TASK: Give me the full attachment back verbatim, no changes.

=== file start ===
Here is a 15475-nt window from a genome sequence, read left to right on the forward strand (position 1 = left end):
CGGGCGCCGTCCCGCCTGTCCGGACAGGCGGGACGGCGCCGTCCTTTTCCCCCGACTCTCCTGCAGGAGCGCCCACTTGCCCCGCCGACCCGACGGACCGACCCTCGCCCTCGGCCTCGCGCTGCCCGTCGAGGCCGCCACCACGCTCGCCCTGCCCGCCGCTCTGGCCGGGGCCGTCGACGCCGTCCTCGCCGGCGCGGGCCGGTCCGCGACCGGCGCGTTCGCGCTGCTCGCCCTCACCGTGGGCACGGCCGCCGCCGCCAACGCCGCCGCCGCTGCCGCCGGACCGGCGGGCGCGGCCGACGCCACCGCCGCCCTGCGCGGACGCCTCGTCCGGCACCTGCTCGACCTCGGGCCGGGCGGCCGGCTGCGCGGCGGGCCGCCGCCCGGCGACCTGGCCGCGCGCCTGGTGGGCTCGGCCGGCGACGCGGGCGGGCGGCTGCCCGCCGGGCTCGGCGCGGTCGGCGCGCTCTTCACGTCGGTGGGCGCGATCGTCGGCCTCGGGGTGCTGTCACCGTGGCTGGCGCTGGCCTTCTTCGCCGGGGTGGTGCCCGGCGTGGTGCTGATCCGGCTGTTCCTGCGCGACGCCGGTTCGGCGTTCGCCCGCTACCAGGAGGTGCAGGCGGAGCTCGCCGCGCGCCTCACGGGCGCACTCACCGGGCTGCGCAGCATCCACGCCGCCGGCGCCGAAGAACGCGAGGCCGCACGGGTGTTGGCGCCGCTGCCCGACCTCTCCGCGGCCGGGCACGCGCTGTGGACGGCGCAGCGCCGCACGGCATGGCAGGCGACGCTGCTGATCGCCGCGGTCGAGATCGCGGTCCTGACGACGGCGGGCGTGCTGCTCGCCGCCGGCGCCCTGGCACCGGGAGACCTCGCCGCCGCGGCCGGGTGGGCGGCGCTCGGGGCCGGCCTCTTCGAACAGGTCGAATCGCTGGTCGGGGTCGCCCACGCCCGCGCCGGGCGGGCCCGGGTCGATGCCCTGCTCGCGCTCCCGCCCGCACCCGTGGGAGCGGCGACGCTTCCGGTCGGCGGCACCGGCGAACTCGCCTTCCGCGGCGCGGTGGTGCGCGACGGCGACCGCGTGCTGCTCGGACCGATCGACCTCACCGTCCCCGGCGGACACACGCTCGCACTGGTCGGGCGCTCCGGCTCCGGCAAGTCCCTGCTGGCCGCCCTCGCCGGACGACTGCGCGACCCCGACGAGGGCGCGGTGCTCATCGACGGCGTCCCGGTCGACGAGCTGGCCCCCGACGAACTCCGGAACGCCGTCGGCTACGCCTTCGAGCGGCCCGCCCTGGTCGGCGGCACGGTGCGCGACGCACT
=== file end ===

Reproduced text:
Here is a 15475-nt window from a genome sequence, read left to right on the forward strand (position 1 = left end):
CGGGCGCCGTCCCGCCTGTCCGGACAGGCGGGACGGCGCCGTCCTTTTCCCCCGACTCTCCTGCAGGAGCGCCCACTTGCCCCGCCGACCCGACGGACCGACCCTCGCCCTCGGCCTCGCGCTGCCCGTCGAGGCCGCCACCACGCTCGCCCTGCCCGCCGCTCTGGCCGGGGCCGTCGACGCCGTCCTCGCCGGCGCGGGCCGGTCCGCGACCGGCGCGTTCGCGCTGCTCGCCCTCACCGTGGGCACGGCCGCCGCCGCCAACGCCGCCGCCGCTGCCGCCGGACCGGCGGGCGCGGCCGACGCCACCGCCGCCCTGCGCGGACGCCTCGTCCGGCACCTGCTCGACCTCGGGCCGGGCGGCCGGCTGCGCGGCGGGCCGCCGCCCGGCGACCTGGCCGCGCGCCTGGTGGGCTCGGCCGGCGACGCGGGCGGGCGGCTGCCCGCCGGGCTCGGCGCGGTCGGCGCGCTCTTCACGTCGGTGGGCGCGATCGTCGGCCTCGGGGTGCTGTCACCGTGGCTGGCGCTGGCCTTCTTCGCCGGGGTGGTGCCCGGCGTGGTGCTGATCCGGCTGTTCCTGCGCGACGCCGGTTCGGCGTTCGCCCGCTACCAGGAGGTGCAGGCGGAGCTCGCCGCGCGCCTCACGGGCGCACTCACCGGGCTGCGCAGCATCCACGCCGCCGGCGCCGAAGAACGCGAGGCCGCACGGGTGTTGGCGCCGCTGCCCGACCTCTCCGCGGCCGGGCACGCGCTGTGGACGGCGCAGCGCCGCACGGCATGGCAGGCGACGCTGCTGATCGCCGCGGTCGAGATCGCGGTCCTGACGACGGCGGGCGTGCTGCTCGCCGCCGGCGCCCTGGCACCGGGAGACCTCGCCGCCGCGGCCGGGTGGGCGGCGCTCGGGGCCGGCCTCTTCGAACAGGTCGAATCGCTGGTCGGGGTCGCCCACGCCCGCGCCGGGCGGGCCCGGGTCGATGCCCTGCTCGCGCTCCCGCCCGCACCCGTGGGAGCGGCGACGCTTCCGGTCGGCGGCACCGGCGAACTCGCCTTCCGCGGCGCGGTGGTGCGCGACGGCGACCGCGTGCTGCTCGGACCGATCGACCTCACCGTCCCCGGCGGACACACGCTCGCACTGGTCGGGCGCTCCGGCTCCGGCAAGTCCCTGCTGGCCGCCCTCGCCGGACGACTGCGCGACCCCGACGAGGGCGCGGTGCTCATCGACGGCGTCCCGGTCGACGAGCTGGCCCCCGACGAACTCCGGAACGCCGTCGGCTACGCCTTCGAGCGGCCCGCCCTGGTCGGCGGCACGGTGCGCGACGCACT